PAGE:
As an addendum, I just wanted to make a note about the redemptive meaning of suffering, its role in justice, and how Christ fulfilled justice for humanity through His own suffering.
It can be quite difficult to understand how suffering of any kind can be efficacious when we think about it as an evil. In order to understand how it can be, though, one simply has to see that it isn’t the suffering itself that is efficacious, but our interaction with it.
Human suffering is the natural consequence of sin. This is revealed to us in Genesis. Other religious and philosophical backgrounds approach the question of suffering differently, saying it’s an indivisible part of life, or that it’s a result of the gods/God acting upon us, or that the physical world is itself evil, etc. Genesis gets away from all of that and reveals to us that human suffering is the consequence, or effect, of sin, which is disobedience to God.
As it is a consequence of sin, it is therefore a component of the justice of sin. There are two things that happen when we sin. Firstly, we offend God, and damage our relationship to Him. Secondly, we hurt ourselves, and cause damage to our very nature. This is so because our nature is created by God, and is therefore like Him in its own limited way, and when we sin we act in a way that is contrary to God, which implies that we act contrarily to our own natures. So, the sin has this two-fold effect, we offend God by acting contrary to Him (and necessarily His will), and we damage ourselves because in sin we act contrary to our nature.
Justice is a matter of equity. When we commit a crime, we’ve offended or deprived another person. Justice is the matter of restoring that deprivation, or healing the offence (actually both). In the matter of humanity’s sins against God, true justice must both heal our relationship to Him, and restore what has been lost, or damaged in ourselves (our natures).
A further principle of justice is that the punishment, or restitution, must be appropriate to the crime committed. That is to say, if money was stolen, money or its equivalent must be returned. If injury is caused, injury must be repaid in kind (this usually comes in the form of jail time: the injury has somehow deprived the offended party of some form of freedom, such as freedom of mobility, freedom to earn wages, etc, thus jail time is sentenced to deprive the offender of his freedom). This is important, because the punishment for our sins against God must include both the nature of the offence as well as the consequences of the offence. And the nature of the offence of our sins is disobedience and the consequences are suffering and death.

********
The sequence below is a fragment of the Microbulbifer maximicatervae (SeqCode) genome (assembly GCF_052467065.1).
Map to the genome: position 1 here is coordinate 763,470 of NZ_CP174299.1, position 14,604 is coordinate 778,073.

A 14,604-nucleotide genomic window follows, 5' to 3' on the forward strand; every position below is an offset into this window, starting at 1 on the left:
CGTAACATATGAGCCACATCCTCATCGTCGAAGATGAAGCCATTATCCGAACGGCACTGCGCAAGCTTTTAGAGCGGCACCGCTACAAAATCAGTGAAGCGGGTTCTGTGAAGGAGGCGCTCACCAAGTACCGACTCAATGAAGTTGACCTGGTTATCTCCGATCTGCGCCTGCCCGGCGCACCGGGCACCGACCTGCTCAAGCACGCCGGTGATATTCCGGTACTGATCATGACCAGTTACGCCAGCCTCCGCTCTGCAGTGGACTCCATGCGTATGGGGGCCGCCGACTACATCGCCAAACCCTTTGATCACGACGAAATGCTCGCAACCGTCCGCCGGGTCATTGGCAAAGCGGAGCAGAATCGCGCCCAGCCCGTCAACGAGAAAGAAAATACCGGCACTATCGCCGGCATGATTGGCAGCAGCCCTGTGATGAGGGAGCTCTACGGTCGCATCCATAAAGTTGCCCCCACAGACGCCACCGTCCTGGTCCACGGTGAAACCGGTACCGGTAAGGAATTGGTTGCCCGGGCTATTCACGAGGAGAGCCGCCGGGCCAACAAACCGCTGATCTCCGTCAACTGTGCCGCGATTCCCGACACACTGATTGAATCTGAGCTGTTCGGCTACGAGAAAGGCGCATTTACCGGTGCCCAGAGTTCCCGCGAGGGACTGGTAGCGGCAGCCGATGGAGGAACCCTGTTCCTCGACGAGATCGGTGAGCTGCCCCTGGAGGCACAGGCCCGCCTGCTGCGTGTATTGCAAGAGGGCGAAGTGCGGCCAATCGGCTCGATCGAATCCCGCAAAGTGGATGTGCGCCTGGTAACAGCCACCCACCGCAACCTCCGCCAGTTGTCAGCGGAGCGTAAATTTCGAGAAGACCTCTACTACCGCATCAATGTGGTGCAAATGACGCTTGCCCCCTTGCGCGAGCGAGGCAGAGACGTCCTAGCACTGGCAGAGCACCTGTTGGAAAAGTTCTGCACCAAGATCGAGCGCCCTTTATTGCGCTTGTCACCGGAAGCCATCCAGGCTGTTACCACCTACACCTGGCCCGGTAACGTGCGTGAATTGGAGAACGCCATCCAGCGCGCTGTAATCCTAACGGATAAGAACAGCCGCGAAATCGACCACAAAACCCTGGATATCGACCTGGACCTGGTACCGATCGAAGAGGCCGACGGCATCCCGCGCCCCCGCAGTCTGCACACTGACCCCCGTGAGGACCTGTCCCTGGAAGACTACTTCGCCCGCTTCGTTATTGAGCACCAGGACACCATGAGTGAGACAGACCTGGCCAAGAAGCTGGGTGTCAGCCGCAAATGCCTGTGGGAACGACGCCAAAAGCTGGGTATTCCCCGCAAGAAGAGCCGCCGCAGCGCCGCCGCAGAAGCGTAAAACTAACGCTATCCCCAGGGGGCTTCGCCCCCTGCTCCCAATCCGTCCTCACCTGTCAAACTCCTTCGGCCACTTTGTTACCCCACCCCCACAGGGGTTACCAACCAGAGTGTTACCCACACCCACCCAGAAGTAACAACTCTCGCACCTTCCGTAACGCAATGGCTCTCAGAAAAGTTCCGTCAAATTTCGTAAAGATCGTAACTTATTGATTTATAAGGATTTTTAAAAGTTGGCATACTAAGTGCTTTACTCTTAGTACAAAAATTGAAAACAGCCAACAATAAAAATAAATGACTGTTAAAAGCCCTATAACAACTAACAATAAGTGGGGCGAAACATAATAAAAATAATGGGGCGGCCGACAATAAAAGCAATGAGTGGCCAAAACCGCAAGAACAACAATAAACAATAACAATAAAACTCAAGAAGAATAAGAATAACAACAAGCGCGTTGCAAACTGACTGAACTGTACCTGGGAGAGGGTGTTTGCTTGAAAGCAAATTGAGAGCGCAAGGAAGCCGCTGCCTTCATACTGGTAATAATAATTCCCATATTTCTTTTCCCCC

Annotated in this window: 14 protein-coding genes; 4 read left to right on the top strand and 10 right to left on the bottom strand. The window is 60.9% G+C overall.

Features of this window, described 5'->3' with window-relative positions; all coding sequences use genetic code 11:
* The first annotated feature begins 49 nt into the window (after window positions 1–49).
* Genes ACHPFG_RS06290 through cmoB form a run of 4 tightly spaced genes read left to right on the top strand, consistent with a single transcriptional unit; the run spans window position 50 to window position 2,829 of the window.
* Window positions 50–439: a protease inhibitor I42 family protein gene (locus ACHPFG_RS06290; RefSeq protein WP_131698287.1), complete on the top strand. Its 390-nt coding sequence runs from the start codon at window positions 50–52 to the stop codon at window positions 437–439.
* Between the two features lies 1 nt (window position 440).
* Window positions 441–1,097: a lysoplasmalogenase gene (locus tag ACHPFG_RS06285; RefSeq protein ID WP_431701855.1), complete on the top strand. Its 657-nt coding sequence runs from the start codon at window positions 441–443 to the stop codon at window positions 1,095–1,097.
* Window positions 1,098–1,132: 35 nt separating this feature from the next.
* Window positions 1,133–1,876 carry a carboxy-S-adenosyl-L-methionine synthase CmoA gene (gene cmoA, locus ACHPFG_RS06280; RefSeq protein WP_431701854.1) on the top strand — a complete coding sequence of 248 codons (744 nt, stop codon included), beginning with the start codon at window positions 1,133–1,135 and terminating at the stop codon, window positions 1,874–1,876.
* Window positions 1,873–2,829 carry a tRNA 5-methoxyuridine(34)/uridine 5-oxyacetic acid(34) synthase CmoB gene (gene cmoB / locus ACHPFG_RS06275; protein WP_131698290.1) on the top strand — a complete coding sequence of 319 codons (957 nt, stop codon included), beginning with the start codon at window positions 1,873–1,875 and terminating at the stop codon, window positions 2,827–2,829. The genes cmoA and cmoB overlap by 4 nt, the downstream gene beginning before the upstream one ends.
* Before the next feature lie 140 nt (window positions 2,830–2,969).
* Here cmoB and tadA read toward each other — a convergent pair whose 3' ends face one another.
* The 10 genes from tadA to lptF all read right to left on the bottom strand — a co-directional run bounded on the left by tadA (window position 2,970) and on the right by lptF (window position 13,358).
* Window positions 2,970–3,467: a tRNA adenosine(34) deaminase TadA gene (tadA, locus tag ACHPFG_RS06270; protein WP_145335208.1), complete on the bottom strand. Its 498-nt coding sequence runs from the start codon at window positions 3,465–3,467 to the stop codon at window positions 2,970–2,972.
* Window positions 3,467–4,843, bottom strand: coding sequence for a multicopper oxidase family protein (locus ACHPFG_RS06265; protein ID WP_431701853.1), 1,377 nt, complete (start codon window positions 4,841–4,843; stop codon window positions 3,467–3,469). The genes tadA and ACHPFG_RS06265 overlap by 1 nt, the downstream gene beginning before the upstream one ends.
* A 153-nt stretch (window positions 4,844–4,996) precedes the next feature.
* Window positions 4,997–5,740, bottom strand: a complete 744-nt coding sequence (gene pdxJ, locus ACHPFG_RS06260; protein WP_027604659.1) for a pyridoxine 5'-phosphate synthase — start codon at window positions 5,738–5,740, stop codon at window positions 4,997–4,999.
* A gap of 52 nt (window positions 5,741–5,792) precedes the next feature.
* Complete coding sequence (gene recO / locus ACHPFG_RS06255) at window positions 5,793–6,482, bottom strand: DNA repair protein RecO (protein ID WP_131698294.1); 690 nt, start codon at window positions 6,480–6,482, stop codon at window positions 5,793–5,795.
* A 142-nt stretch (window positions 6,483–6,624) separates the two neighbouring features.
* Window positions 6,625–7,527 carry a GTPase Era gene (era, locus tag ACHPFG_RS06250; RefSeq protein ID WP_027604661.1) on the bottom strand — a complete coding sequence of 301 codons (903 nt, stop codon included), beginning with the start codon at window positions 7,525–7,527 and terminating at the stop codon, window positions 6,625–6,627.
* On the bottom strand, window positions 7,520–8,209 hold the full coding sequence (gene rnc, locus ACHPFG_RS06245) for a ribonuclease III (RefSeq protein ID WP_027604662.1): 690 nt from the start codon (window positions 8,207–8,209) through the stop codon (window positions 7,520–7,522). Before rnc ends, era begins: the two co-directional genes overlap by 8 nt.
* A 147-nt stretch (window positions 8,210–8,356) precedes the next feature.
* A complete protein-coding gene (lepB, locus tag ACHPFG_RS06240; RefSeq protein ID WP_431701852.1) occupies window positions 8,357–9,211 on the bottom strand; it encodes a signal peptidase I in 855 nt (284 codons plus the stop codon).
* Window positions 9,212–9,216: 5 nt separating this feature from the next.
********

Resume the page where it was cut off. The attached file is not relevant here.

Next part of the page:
To enact proper restitution for our sins against God, then, we must endure suffering and be obedient. Christ accomplished this completely, so redemption (the healing of our relationship to God) is accomplished, and salvation (the restoration of our natures to perfection) is possible.
But how does His obedience and sacrifice (acceptance of the consequences of sin: suffering and death) affect healing and restoration in us? The offence against God was satisfied by Christ’s obedience and sacrifice, thus we are redeemed because the satisfaction that was demanded by God was against the human family, not merely against Adam. For if it were, we could not have been affected by Adam’s sin. As for salvation, that comes about through the mysterious union that He allows us to have with Him. As members of the Church, we are members of His Body. We are one flesh with Him. So, we share in His obedience and sacrifice when we are both obedient and sacrificial. Ours and His become one and the same act, not two separate acts. Thus, the salvation wrought by Christ is extended to all men who unite themselves to Him, because through Him, their obedience and sacrifice are His, brought to perfection.
Also, for another aspect of this question, please watch the following presentation on the Trinity. You don’t have to watch the whole thing if you don’t want to, but starting around minute-mark 42:00, the presenter makes the case that the doctrines of redemption and salvation depend of the Trinitarian nature of God. You will see how this ties to the question of justice, as I’ve discussed above. Enjoy!